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Women and Weights

May 25, 2012, 6:03 PM by Casey Wonnenberg

Women and Weights
SIOUX FALLS, SD -

It used to be that weight rooms and barbells were “guy stuff,” but stop by a local gym these days and you're likely to see more women incorporating weights into their workout routines.

For years, women avoided weights, afraid they'd bulk up and not look feminine, but more women are now realizing strength training's benefits.

A class at the Sanford Wellness Center focuses on improving muscle strength and out of the nearly two dozen people in the class, only two of them are men.

Weight lifter Hope Happeny-Woodruff says that's much different than when she first started picking up weights six years ago.

"From when I first started, the classes are a lot bigger, and I've watched women increase their weights," Happeny-Woodruff said.

Along with taking part in the class, Happeny-Woodruff also is on a four-week weight-lifting schedule.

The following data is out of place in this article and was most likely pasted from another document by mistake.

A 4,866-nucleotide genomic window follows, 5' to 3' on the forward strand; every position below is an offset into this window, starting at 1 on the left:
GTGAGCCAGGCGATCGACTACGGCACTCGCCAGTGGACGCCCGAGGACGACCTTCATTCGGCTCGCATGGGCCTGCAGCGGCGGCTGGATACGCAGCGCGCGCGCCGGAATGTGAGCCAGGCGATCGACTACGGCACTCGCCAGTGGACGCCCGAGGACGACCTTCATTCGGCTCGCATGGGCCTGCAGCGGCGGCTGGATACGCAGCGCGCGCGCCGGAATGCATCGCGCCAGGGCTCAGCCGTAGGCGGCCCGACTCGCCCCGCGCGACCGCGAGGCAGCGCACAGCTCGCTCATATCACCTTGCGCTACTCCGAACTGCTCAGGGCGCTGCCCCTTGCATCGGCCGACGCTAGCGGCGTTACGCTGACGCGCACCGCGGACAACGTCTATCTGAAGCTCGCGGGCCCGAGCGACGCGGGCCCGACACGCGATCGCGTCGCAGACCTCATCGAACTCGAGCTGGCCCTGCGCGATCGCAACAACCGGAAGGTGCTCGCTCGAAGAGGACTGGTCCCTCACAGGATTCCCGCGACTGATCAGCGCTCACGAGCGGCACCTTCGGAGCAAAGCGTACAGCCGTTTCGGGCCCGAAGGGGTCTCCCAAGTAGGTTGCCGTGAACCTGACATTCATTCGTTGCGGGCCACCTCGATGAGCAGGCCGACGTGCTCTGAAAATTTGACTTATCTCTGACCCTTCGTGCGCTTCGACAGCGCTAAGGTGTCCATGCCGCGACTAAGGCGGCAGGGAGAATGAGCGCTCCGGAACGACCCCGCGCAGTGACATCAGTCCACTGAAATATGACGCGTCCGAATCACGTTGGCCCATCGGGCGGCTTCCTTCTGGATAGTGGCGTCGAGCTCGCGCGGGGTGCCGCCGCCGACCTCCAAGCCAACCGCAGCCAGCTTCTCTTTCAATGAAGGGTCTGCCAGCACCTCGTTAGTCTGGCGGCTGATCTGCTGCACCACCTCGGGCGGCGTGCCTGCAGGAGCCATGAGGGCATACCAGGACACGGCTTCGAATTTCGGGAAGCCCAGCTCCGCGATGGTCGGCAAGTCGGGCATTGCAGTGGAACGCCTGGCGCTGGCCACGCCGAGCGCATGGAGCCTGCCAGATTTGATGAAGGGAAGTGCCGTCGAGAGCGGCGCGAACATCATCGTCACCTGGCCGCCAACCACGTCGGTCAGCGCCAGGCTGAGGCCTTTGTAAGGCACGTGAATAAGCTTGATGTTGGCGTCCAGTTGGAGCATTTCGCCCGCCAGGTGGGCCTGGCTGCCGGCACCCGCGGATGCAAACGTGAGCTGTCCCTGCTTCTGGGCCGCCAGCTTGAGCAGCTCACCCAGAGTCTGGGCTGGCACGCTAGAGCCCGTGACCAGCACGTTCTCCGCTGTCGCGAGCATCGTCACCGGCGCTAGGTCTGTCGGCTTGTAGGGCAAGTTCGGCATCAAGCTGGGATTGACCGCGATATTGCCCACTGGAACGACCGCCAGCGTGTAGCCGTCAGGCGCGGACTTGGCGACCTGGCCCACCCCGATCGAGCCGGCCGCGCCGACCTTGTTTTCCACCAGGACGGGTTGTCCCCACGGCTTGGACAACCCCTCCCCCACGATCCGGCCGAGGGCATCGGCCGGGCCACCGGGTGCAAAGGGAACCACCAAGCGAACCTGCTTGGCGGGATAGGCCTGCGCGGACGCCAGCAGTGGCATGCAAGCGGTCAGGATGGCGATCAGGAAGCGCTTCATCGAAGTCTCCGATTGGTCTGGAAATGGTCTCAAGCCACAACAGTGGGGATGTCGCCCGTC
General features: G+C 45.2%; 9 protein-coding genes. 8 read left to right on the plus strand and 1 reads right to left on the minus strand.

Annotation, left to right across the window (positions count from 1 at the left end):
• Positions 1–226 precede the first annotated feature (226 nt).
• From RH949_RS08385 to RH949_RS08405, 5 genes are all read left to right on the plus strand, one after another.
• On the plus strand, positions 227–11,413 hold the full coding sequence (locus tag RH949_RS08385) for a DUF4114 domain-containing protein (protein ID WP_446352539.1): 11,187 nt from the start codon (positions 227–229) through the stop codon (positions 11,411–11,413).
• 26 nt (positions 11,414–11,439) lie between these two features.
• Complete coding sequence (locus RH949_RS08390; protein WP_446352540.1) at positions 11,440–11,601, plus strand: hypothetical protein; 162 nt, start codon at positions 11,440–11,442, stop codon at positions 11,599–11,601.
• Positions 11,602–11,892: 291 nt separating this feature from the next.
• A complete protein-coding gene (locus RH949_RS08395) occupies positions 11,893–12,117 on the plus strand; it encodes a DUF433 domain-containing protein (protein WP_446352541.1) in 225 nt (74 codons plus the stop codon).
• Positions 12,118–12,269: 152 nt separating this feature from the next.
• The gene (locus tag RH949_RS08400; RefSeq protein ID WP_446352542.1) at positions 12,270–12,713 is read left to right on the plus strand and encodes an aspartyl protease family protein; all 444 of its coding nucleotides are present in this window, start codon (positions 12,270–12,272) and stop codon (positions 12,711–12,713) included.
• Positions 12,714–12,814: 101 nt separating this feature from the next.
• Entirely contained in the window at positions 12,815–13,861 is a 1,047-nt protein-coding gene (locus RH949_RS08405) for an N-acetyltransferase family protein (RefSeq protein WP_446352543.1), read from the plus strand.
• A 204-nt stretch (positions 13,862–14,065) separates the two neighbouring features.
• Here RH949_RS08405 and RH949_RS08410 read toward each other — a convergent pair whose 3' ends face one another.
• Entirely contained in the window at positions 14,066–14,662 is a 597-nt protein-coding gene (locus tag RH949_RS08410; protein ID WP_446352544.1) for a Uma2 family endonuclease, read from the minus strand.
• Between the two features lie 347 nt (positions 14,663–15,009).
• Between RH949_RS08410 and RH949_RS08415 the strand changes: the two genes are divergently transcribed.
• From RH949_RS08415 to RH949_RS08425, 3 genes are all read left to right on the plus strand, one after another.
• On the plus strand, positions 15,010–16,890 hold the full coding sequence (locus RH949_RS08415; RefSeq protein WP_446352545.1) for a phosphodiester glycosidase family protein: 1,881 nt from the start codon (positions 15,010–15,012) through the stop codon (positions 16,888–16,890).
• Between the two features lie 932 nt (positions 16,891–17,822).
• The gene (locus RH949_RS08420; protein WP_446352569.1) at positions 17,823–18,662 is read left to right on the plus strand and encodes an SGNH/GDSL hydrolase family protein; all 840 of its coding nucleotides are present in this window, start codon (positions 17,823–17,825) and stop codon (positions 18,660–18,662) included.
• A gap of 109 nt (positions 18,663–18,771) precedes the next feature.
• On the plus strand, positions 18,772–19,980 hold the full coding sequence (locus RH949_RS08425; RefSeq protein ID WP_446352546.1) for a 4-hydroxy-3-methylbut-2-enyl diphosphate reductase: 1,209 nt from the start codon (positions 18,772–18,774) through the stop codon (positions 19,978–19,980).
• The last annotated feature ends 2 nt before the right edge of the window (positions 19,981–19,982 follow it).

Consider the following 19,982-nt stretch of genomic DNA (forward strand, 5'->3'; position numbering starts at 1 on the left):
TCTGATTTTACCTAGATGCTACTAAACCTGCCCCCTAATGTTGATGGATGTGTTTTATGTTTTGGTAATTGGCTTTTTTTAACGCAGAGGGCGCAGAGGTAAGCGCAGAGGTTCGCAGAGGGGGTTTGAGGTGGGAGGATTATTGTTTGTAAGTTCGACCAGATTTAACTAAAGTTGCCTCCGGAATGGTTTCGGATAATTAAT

"Being a business owner and having kids, it's good to fell strong,"  Happeny-Woodruff said.

But, can you lift weights and still look feminine? Sanford Exercise Specialist Jamie Conroy says that shouldn't be a problem.

"Everybody was afraid they were going to bulk up like men, which that's not in our body composition or makeup. We're not going to bulk up like that," Conroy said.

Conroy adds that women who lift weights will lift their metabolism rate, while also lowering their risk for osteoporosis. They'll also have a sleeker physique.

"When women just do 20 to 40 minutes of their typical cardio routine, they're not going to notice much of a change. When you throw in muscular strength, you're going to actually notice change in your body," Conroy said.

Because of those benefits, Happeny-Woodruff expects to see even more strength in the number of women on the weightlifting floor.

"I feel like a stronger person every day. It helps me be more confident and makes me feel good. It makes me feel strong," Happeny-Woodruff said.

If you'd like to start working weights into your workout routine, Conroy says you should start with one to two days a week and work up to two to three days a week.

You should also not lift weights on consecutive days because it takes 48 hours for your muscles to recover.

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